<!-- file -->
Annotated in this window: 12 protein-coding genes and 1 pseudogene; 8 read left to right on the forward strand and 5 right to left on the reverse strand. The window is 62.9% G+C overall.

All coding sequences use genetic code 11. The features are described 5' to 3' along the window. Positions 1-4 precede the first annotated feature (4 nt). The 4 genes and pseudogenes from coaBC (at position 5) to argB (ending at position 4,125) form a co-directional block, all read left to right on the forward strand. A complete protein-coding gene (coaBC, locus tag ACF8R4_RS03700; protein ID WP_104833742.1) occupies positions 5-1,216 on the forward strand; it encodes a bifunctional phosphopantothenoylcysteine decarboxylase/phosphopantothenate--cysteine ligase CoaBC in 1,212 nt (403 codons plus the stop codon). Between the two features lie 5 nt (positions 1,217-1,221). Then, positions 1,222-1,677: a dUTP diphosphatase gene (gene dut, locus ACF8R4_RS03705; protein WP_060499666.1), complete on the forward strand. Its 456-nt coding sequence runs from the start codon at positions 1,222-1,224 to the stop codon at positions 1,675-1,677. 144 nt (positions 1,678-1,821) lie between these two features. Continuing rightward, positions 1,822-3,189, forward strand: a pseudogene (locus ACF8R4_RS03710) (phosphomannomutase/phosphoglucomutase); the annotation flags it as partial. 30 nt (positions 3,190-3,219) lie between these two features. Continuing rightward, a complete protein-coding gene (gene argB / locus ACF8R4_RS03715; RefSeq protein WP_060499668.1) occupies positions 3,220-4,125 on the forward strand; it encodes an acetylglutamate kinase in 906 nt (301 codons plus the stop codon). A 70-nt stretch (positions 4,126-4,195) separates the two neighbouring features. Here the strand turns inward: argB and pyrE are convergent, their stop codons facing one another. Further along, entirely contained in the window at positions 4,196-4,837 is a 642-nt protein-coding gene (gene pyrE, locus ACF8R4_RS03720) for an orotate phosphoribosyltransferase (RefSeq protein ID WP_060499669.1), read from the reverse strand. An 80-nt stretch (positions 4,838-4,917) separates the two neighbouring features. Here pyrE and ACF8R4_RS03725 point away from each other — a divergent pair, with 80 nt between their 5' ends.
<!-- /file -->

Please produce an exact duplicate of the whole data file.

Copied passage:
Annotated in this window: 12 protein-coding genes and 1 pseudogene; 8 read left to right on the forward strand and 5 right to left on the reverse strand. The window is 62.9% G+C overall.

All coding sequences use genetic code 11. The features are described 5' to 3' along the window. Positions 1-4 precede the first annotated feature (4 nt). The 4 genes and pseudogenes from coaBC (at position 5) to argB (ending at position 4,125) form a co-directional block, all read left to right on the forward strand. A complete protein-coding gene (coaBC, locus tag ACF8R4_RS03700; protein ID WP_104833742.1) occupies positions 5-1,216 on the forward strand; it encodes a bifunctional phosphopantothenoylcysteine decarboxylase/phosphopantothenate--cysteine ligase CoaBC in 1,212 nt (403 codons plus the stop codon). Between the two features lie 5 nt (positions 1,217-1,221). Then, positions 1,222-1,677: a dUTP diphosphatase gene (gene dut, locus ACF8R4_RS03705; protein WP_060499666.1), complete on the forward strand. Its 456-nt coding sequence runs from the start codon at positions 1,222-1,224 to the stop codon at positions 1,675-1,677. 144 nt (positions 1,678-1,821) lie between these two features. Continuing rightward, positions 1,822-3,189, forward strand: a pseudogene (locus ACF8R4_RS03710) (phosphomannomutase/phosphoglucomutase); the annotation flags it as partial. 30 nt (positions 3,190-3,219) lie between these two features. Continuing rightward, a complete protein-coding gene (gene argB / locus ACF8R4_RS03715; RefSeq protein WP_060499668.1) occupies positions 3,220-4,125 on the forward strand; it encodes an acetylglutamate kinase in 906 nt (301 codons plus the stop codon). A 70-nt stretch (positions 4,126-4,195) separates the two neighbouring features. Here the strand turns inward: argB and pyrE are convergent, their stop codons facing one another. Further along, entirely contained in the window at positions 4,196-4,837 is a 642-nt protein-coding gene (gene pyrE, locus ACF8R4_RS03720) for an orotate phosphoribosyltransferase (RefSeq protein ID WP_060499669.1), read from the reverse strand. An 80-nt stretch (positions 4,838-4,917) separates the two neighbouring features. Here pyrE and ACF8R4_RS03725 point away from each other — a divergent pair, with 80 nt between their 5' ends.